As a product management community, we need to consider:
- How do we better align the conditions for psychological safety with rewards and recognition for product managers.
- How much risk are we willing to take on as product leaders? How can we model that behavior?
Measuring Psychological Safety
There are ways to measure the psychological safety in your company. For example: could you:
- Gather and act on anonymous feedback about the team and yourself as a leader.
- Run quarterly health checks.
- Count the number of hops in a conflict. Are people responding to issues directly or passing it to someone else? Ask: “What did this person say when you talked to them?”
Changing a Toxic Environment
In a toxic environment, the team will be doing the minimum necessary to get by.
Be purposeful about changing this environment. What’s the situation today and how do you want it to look in the future?
Don’t just pay lip service to change: make it real through your actions each day. Be realistic: it may not be possible to change every organization, but it is possible to create safety with your team and the group of people you work with.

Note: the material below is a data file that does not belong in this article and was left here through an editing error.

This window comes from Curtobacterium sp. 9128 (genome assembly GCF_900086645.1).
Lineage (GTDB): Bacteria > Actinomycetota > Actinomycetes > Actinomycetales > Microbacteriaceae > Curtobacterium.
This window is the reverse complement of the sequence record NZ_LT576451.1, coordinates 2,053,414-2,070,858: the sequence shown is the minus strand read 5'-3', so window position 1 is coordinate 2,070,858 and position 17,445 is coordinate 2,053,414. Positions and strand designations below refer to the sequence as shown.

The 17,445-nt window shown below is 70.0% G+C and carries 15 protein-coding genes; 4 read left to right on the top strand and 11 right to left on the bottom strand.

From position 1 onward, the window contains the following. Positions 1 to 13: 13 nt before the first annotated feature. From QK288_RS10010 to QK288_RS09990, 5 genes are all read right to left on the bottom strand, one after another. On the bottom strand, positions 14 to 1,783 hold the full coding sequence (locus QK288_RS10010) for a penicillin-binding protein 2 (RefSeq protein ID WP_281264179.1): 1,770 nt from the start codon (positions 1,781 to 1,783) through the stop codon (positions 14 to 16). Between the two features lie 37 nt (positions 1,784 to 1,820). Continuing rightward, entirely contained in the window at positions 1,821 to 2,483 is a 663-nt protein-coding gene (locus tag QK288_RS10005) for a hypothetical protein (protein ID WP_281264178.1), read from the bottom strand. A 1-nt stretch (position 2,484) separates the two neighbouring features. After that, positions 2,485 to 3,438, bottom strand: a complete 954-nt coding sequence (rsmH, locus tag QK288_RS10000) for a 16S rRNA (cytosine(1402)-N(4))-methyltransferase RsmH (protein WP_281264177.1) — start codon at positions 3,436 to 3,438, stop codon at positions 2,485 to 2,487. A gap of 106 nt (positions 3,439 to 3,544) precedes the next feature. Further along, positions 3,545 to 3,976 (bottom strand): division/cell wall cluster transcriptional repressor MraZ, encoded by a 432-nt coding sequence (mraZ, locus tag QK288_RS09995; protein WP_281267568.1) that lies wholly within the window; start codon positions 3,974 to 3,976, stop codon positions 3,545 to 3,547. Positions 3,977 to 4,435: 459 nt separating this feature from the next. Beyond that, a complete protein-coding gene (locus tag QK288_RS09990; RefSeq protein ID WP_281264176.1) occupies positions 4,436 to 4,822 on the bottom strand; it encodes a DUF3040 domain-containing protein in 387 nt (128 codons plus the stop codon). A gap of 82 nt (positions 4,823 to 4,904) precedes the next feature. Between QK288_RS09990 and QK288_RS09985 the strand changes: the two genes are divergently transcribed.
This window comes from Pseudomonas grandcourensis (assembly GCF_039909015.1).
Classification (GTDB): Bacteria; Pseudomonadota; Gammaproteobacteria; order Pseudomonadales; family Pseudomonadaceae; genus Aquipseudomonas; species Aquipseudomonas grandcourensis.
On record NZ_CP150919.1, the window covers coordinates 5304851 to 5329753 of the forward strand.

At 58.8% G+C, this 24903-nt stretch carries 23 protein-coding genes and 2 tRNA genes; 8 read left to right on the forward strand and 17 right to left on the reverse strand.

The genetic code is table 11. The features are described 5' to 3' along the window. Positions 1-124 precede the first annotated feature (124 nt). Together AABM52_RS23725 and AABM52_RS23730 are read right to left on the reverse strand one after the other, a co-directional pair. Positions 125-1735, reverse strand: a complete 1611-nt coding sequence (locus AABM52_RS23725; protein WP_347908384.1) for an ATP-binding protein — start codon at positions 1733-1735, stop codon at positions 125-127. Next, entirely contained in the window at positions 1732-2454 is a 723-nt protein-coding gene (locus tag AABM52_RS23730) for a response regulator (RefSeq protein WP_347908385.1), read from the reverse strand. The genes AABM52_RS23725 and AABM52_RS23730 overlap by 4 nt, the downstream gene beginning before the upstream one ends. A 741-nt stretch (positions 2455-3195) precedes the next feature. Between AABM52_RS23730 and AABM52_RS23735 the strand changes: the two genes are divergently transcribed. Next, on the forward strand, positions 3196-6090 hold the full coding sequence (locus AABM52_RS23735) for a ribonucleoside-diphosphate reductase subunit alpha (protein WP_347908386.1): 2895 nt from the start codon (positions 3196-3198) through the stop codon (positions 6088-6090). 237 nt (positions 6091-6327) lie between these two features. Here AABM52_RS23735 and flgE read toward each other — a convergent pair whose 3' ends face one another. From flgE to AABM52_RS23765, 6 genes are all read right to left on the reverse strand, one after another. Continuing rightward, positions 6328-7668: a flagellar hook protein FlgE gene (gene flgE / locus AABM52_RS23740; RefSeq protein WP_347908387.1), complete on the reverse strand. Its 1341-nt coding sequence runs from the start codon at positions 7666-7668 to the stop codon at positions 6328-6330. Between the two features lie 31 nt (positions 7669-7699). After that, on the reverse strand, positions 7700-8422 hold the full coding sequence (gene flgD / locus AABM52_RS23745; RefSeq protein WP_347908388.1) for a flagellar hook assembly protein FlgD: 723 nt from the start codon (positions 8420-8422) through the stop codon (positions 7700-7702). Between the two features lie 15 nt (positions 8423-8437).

Psychological safety isn’t once-and-done. People need to experience the new normal multiple times to believe it.
Improving the Relationship With Sales
The relationship between Product and Sales can be tricky and exacerbate psychological safety problems in the company. There are ways to increase trust and work together better:
- Be transparent and have conversations about outcomes rather than just features.
- Invite Sales to join the conversation and Product process. For example, joining weekly Product demos or standups may help them to sell what the team’s building and to demonstrate that Product is a partner rather than a hurdle.
- Find low-hanging fruit that will help to build the relationship.
- Invite Sales to a regular Product counsel where the roadmap, requests, feedback and tradeoffs are discussed. Having everyone in the same room will make the prioritization process clearer.
Psychological Safety for Consultants Working With a Toxic Client
When clients don’t create a safe space for a consultant team, the consultants may feel frustrated and disempowered.
Give feedback to the client and coach them if they’re open to it, but be prepared to walk away. Consulting companies need to look after their employees, and should protect their greatest assets.
Drive – Dan Pink
Radical Candor– Kim Scott
Project Aristotle report on the secrets of effective teams at Google
Collaborative Gain for peer feedback.
Culture Amp for quarterly health checks.